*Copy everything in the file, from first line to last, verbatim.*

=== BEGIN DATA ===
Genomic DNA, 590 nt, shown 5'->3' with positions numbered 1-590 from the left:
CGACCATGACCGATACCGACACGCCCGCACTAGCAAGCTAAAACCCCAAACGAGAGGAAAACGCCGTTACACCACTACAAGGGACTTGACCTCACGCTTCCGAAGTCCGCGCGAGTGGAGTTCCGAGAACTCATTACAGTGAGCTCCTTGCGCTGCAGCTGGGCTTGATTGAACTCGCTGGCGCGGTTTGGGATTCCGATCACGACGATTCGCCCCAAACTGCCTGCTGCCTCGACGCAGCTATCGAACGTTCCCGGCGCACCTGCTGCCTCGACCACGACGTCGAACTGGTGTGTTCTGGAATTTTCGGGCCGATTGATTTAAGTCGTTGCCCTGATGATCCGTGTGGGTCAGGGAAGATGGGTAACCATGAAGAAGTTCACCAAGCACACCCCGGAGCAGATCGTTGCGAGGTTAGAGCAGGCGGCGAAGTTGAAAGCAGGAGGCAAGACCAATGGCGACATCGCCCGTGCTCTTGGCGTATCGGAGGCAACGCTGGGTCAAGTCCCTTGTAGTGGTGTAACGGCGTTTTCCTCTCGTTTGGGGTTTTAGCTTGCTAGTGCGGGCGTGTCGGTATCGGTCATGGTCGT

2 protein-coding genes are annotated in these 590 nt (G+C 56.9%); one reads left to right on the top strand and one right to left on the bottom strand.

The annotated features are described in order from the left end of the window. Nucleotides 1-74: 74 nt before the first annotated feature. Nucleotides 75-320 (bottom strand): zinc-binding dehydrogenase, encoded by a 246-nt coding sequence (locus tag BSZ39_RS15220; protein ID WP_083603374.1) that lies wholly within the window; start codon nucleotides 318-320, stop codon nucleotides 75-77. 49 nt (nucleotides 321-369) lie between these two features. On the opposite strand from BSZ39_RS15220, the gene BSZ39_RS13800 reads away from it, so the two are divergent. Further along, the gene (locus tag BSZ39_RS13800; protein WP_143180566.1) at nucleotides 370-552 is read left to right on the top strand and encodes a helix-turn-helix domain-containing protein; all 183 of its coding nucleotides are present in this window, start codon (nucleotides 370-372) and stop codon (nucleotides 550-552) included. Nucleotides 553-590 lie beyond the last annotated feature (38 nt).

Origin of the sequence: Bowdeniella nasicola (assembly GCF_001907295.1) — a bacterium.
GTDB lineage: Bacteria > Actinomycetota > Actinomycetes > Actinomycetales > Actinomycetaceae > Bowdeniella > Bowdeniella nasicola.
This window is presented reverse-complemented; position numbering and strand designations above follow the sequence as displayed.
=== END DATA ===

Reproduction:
Genomic DNA, 590 nt, shown 5'->3' with positions numbered 1-590 from the left:
CGACCATGACCGATACCGACACGCCCGCACTAGCAAGCTAAAACCCCAAACGAGAGGAAAACGCCGTTACACCACTACAAGGGACTTGACCTCACGCTTCCGAAGTCCGCGCGAGTGGAGTTCCGAGAACTCATTACAGTGAGCTCCTTGCGCTGCAGCTGGGCTTGATTGAACTCGCTGGCGCGGTTTGGGATTCCGATCACGACGATTCGCCCCAAACTGCCTGCTGCCTCGACGCAGCTATCGAACGTTCCCGGCGCACCTGCTGCCTCGACCACGACGTCGAACTGGTGTGTTCTGGAATTTTCGGGCCGATTGATTTAAGTCGTTGCCCTGATGATCCGTGTGGGTCAGGGAAGATGGGTAACCATGAAGAAGTTCACCAAGCACACCCCGGAGCAGATCGTTGCGAGGTTAGAGCAGGCGGCGAAGTTGAAAGCAGGAGGCAAGACCAATGGCGACATCGCCCGTGCTCTTGGCGTATCGGAGGCAACGCTGGGTCAAGTCCCTTGTAGTGGTGTAACGGCGTTTTCCTCTCGTTTGGGGTTTTAGCTTGCTAGTGCGGGCGTGTCGGTATCGGTCATGGTCGT

2 protein-coding genes are annotated in these 590 nt (G+C 56.9%); one reads left to right on the top strand and one right to left on the bottom strand.

The annotated features are described in order from the left end of the window. Nucleotides 1-74: 74 nt before the first annotated feature. Nucleotides 75-320 (bottom strand): zinc-binding dehydrogenase, encoded by a 246-nt coding sequence (locus tag BSZ39_RS15220; protein ID WP_083603374.1) that lies wholly within the window; start codon nucleotides 318-320, stop codon nucleotides 75-77. 49 nt (nucleotides 321-369) lie between these two features. On the opposite strand from BSZ39_RS15220, the gene BSZ39_RS13800 reads away from it, so the two are divergent. Further along, the gene (locus tag BSZ39_RS13800; protein WP_143180566.1) at nucleotides 370-552 is read left to right on the top strand and encodes a helix-turn-helix domain-containing protein; all 183 of its coding nucleotides are present in this window, start codon (nucleotides 370-372) and stop codon (nucleotides 550-552) included. Nucleotides 553-590 lie beyond the last annotated feature (38 nt).

Origin of the sequence: Bowdeniella nasicola (assembly GCF_001907295.1) — a bacterium.
GTDB lineage: Bacteria > Actinomycetota > Actinomycetes > Actinomycetales > Actinomycetaceae > Bowdeniella > Bowdeniella nasicola.
This window is presented reverse-complemented; position numbering and strand designations above follow the sequence as displayed.